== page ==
The final whistle blows in the 2019 Asian Cup

The final whistle blows in the 2019 Asian Cup
Asian Cup 2019: Qatar, the unlikely victors, have proven all critics wrong and paved the path to the 2022 World Cup.
4 min read
01 Feb, 2019
FIFA President Gianni Infantino (L) and AFC President Salman Al-Khalifa (2nd-L) present the trophy [Getty]

After a month of 50 games, more than 120 goals and countless emotional and heroic moments - the final whistle has blown in the 2019 Asian Cup.

In the morning, the AFC Disciplinary and Ethics Committee dismissed a protest lodged by the UAE over the eligibility of two Qatar players, Bassam al-Rawi and Almoez Ali.

The announcement cleared the fog enveloping Abu Dhabi's complaint - lodged following the amazing 4-0 thrashing of the host nation by the Qataris.

Zayed Sports City stadium was surprisingly almost full for the final match, between Japan and Qatar. 

The Qataris had arrived at this point as the finale to a tremendous tournament. Qatar managed to lose no matches, concede zero goals and scored 16 of their own during their run to the final in the UAE.

Could Japan become the undisputed top Asian footballing nation with a record five AFC Asian Cup wins - or woud Qatar become the surprising but deserved debutants?

The answer was deep inside Qatar's Spanish coach - Felix Sanchez Bas - and his players.

Japan started well, but after only twelve minutes, the showtime began.

Almoez Ali received the ball inside the box with his back to Shuichi Gonda's goal, but with two "keepie-uppies" from the left and right feet, he performed an extraordinary bicycle kick over his head, sending the ball to the right post and into the net.

It was a remarkable goal that put Qatar up 1-0, with Almoez becoming the top goalscorer in a single tournament in Asian Cup history. His nine goals surpasses even the achievements of legendary Iranian striker Ali Daei. The goal assist was from the top passer in the tournament - Akram Afif - who had until then provided no fewer than 10 goal assists, including all of Almoez's goals.

It didn't take long before Qatar were up 2-0. Akram Afif, again as the leading figure in the attack, opened the game from the front and passed to Abdulaziz Hatem, who from around 20 metres out sent in a beautiful strike to the upper corner of the net. It was Hatem's second goal of the tournament and Afif's eleventh assist.

The stadium was in complete shock. With zero mistakes and endless composure, they were watching the best half played by any Arab team in many years.

The second half started with huge pressure from Japan. The Qatari defence stood well and displayed great stamina and coordination. But with an injury to Boualem Khoukhi, a key member of Qatar's back line, the confidence of the Annabis was sapped.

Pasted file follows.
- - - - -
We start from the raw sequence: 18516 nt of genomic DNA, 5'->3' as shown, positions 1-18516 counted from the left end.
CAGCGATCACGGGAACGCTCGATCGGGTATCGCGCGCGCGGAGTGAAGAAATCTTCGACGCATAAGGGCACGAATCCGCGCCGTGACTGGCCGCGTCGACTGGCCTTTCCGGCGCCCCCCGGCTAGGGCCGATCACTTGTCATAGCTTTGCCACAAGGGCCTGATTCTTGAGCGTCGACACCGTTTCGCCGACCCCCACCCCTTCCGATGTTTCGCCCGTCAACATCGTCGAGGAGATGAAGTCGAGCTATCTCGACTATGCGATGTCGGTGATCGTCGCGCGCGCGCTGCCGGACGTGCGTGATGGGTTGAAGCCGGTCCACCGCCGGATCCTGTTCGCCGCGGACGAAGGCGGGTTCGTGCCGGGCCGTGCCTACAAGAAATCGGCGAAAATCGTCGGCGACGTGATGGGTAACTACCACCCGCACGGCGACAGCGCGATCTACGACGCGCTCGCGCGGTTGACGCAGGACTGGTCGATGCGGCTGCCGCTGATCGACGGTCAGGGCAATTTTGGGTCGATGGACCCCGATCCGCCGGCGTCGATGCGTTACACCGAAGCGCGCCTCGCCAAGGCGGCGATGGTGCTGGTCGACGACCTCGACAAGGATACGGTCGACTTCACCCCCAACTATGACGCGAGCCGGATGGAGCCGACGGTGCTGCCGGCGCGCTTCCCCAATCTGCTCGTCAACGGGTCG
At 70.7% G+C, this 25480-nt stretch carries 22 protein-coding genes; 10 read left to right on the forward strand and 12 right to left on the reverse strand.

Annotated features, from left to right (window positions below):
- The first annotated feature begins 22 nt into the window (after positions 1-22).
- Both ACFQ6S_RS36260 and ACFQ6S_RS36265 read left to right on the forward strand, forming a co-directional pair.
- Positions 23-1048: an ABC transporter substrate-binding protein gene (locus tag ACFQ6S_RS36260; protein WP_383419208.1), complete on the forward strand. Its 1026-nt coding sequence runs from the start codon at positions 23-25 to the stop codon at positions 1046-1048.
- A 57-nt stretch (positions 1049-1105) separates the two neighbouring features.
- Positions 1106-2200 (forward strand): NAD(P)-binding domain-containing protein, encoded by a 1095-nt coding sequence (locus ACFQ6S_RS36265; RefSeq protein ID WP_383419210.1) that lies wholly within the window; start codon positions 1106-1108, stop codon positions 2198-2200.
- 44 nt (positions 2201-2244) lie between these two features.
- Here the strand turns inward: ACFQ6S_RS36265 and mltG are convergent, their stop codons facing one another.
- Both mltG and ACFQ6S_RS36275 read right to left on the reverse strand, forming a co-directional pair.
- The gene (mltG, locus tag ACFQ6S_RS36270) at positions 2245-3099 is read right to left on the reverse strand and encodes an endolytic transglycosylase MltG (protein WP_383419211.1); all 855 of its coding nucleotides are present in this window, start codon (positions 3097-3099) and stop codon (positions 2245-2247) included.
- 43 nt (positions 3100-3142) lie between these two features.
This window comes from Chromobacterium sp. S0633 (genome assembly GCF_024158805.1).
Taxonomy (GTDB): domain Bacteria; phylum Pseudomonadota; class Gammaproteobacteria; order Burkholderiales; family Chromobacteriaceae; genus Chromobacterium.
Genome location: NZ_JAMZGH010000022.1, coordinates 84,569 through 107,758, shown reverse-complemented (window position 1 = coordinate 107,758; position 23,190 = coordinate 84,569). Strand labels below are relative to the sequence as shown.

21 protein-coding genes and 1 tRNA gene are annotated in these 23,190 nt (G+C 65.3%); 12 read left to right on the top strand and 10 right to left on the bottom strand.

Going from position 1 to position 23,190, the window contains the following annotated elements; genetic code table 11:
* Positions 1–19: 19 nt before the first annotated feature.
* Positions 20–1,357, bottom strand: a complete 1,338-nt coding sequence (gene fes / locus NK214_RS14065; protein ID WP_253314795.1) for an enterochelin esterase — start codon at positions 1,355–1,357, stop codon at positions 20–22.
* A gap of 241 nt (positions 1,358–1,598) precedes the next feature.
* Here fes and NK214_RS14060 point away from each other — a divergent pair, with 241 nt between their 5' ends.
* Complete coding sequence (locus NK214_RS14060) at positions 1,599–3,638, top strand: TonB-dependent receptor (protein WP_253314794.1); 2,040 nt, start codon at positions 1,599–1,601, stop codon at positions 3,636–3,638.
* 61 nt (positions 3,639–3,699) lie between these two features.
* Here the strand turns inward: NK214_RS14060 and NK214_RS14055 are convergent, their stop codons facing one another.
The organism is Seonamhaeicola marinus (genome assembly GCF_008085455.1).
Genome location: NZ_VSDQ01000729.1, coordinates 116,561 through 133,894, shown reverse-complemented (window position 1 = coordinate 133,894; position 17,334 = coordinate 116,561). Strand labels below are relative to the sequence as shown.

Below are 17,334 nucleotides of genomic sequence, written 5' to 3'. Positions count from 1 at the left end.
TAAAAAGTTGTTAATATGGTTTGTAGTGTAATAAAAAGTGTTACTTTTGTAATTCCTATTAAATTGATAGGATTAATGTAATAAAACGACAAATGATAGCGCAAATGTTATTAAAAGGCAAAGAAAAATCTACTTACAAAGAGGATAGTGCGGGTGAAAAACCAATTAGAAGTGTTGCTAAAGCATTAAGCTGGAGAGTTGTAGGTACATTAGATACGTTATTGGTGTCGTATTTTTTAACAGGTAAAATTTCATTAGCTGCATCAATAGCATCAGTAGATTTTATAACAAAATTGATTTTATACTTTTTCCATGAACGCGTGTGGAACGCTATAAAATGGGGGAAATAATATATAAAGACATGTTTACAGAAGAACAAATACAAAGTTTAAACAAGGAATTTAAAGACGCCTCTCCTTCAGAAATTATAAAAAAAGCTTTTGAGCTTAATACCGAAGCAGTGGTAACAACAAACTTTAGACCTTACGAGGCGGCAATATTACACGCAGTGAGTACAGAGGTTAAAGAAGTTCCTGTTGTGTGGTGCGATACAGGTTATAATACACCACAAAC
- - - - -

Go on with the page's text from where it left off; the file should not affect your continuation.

Exactly at Qatar's lowest, in the 69th minute, the pressure of the Blue Samurais brought results - Yuya Osako created havoc near the box, and found Takumi Minamino, who scored from close range to make it 2-1.

It was the first goal Qatar had conceded in the Asian Cup 2019 and the game was back on.

Just as it looked Japan were mounting a brave fightback, drama took the field when, in what was a rare attack by that point in the second half, Qatar won a corner.

Almoez Ali headed the inbound lob straight into Maya Yoshida's arm within the box, and Ravshan Irmatov, the Uzbek referee, called for the VAR. After reviewing the footage, Irmatov showed a yellow card to Yoshida and pointed to the spot.

Akram Afif, the prince of Asian football, converted the penalty into Qatar's third goal - 3-1.

Against all odds, all predictions, even immediately before this final, Qatar has done the unbelievable, the magical, even the surreal. A team that the whole world has enjoyed opposing, because of the controversies surrounding the 2022 World Cup, because of the blockade by its neighbours, because of some of their players' origins - has answered their critics on the pitch, with one of the best ever tournaments for a Middle Eastern team in an Asian Cup.

But their achievements were more even than that. Qatar seems to be one of the best Middle Eastern sides ever. Maybe with the potential even to be one of the best Asian sides ever.

The investment in the Aspire academy was proven worthwhile on February 1, 2019. There's no better proof for development and investment in education in football, and this victory and throughout the tournament, Qatar's national team has definitely shown it.

The Qatari road to World Cup 2022, controversial to so many, has been given a huge boost in this Asian Cup, with a serious mark of a very strong Middle Eastern national team ready to host the tournament in less than four years. 

Uri Levy runs the popular football blog BabaGol, which covers football and politics focusing on the Middle East. Follow him on Twitter, and read his blog here.